Day 6 – Reporting from the Shadows

Reporting from the Shadows: holding governments to account on disability rights

Australia’s national commitments to disability inclusion and disability rights do not stand alone: they are underpinned by a number of legal and normative frameworks. The most transformative, fought-for, and significant of these is the UN Convention on the Rights of Persons with Disabilities (CRPD).

Adopted in 2006 after an extensive and inclusive drafting process that prioritised the participation of disability rights organisations, the CRPD articulates general principles and obligations for states as well as specific articles relating to all areas of life.

The Australian Government’s first Development for All strategy, introduced in 2009, clearly articulates the role of the CRPD in guiding its own core principles, particularly its commitment to ‘respect and value the contribution and perspectives of people with disability.’[1]

The subsequent strategy further cites the CRPD’s focus on international cooperation, highlighting the requirement ‘that parties support each other to implement the CRPD’,[2] including through international development activities.

Through its aid program, the Australian Government has supported disabled people’s organisations (DPOs) to play an active role in putting this principle into action by holding their own governments to account for effective implementation of the CRPD. Under the Australian Humanitarian Partnership, DFAT has funded Save the Children Australia and other members of the Building Peaceful Futures consortium to support inclusive recovery and stabilisation in Iraq. This initiative has included support to the Iraqi Alliance of Disability Organisations (IADO) to conduct civil society-led shadow reporting against the Iraqi Government’s efforts to implement the CRPD.

This report, the first of its kind to be issued in Iraq, has the potential to ensure that 4 million Iraqis with disabilities are heard and affirmed as having a role to play in holding their government responsible and accountable for their rights.


Watch this video to see IADO’s journey from consulting with people with disability in Iraq to delivering their shadow report at the United Nations. 

This initiative builds upon other instances of CRPD shadow reporting supported by Australian aid, including as part of CBM Australia’s partnership with Vietnam’s Action to the Community Development Centre (ACDC) through the Australian NGO Cooperation Program. Working with ACDC and their in-country DPO networks, CBM provided technical advice and other support in understanding UN Committee reporting processes and entry points; identifying risks and mitigation strategies; and supporting the inclusion of traditionally excluded groups, including people with intellectual and psychosocial disabilities, and children.

As a result of this partnership, over 120 people with disabilities were involved in collecting primary and secondary data, conducting policy analysis and preparing a comprehensive and independent report on the situation for persons with disabilities in Vietnam.

As development actors now move towards embedding more comprehensive reporting against the Sustainable Development Goals, it is important that this be done in line with the CRPD. The two frameworks intersect, and have a unified role to play in ensuring that development initiatives are rights-based and prioritise the need to leave no one behind.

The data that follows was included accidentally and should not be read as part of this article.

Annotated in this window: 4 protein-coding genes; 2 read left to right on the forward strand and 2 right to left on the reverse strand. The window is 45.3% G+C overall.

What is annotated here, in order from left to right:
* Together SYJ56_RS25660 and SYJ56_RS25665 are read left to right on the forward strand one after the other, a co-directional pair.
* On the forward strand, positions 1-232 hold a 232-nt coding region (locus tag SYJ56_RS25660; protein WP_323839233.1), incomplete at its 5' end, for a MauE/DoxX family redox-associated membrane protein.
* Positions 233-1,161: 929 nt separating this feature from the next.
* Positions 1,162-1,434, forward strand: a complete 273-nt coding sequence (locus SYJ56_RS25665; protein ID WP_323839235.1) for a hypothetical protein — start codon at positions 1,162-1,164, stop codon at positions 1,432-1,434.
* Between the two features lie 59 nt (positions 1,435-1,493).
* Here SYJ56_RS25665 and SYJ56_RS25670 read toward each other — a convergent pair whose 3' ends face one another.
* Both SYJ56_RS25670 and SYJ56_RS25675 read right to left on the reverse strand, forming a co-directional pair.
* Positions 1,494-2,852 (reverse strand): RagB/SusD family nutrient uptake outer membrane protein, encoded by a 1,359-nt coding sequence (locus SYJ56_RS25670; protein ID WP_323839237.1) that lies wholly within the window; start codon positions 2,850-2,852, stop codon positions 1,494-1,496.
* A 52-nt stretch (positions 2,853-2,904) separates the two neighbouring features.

Recently, this recognition has reached our region. As part of the Australian aid program’s ongoing partnership with the Pacific Disability Forum (PDF), PDF have been supported to develop the Pacific region’s first joint monitoring report of implementation of the Sustainable Development Goals and CRPD. The report highlights positive steps towards increased awareness, legal harmonisation, data collection, inclusive education and vocational training, access to assistive devices, social protection, disaster risk reduction and humanitarian response. However, it also points to the need for governments to increase their domestic resource allocations for inclusion in order to achieve the full ambitions of both frameworks.[3]

This independent, disability-led reporting reaffirms the ongoing centrality of the CRPD to inclusive development efforts, in line with both Development for All strategies. In highlighting the need for future strategies and approaches to integrate both the CRPD and SDGs, it also sets out a new pathway for Australian leadership: a third Development for All strategy that aligns with rights-based sustainable development frameworks, and their shared commitment to leave no one behind.

Information, video and images used in partnership with Save the Children Australia.



[1] Australian Agency for International Development, 2008. Development for All: Towards a disability-inclusive Australian aid program 2009-2014. AusAID, Canberra. p. 2.

[2] Department of Foreign Affairs and Trade, 2015. Development for All 2015-2020: Strategy for strengthening disability-inclusive development in Australia’s aid program. DFAT, Canberra. p. 5.

[3] Pacific Disability Forum, 2018. Pacific Disability Forum SDG-CRPD Monitoring Report 2018 FULL REPORT—From Recognition to Realisation of Rights: Furthering Effective Partnership for an Inclusive Pacific 2030. PDF, Suva. p. 1.

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10 days for 10 years

In partnership with CBM Australia and other ADDC partner organisations, the 10 days for 10 years campaign runs from 29 April to 10 May 2019. The campaign is celebrating the achievements in disability-inclusive development (DID) within the Australian aid sector, particularly those led or made possible by Australian aid under the first and second Development for All strategies. Articles will be released daily here on the ADDC website.

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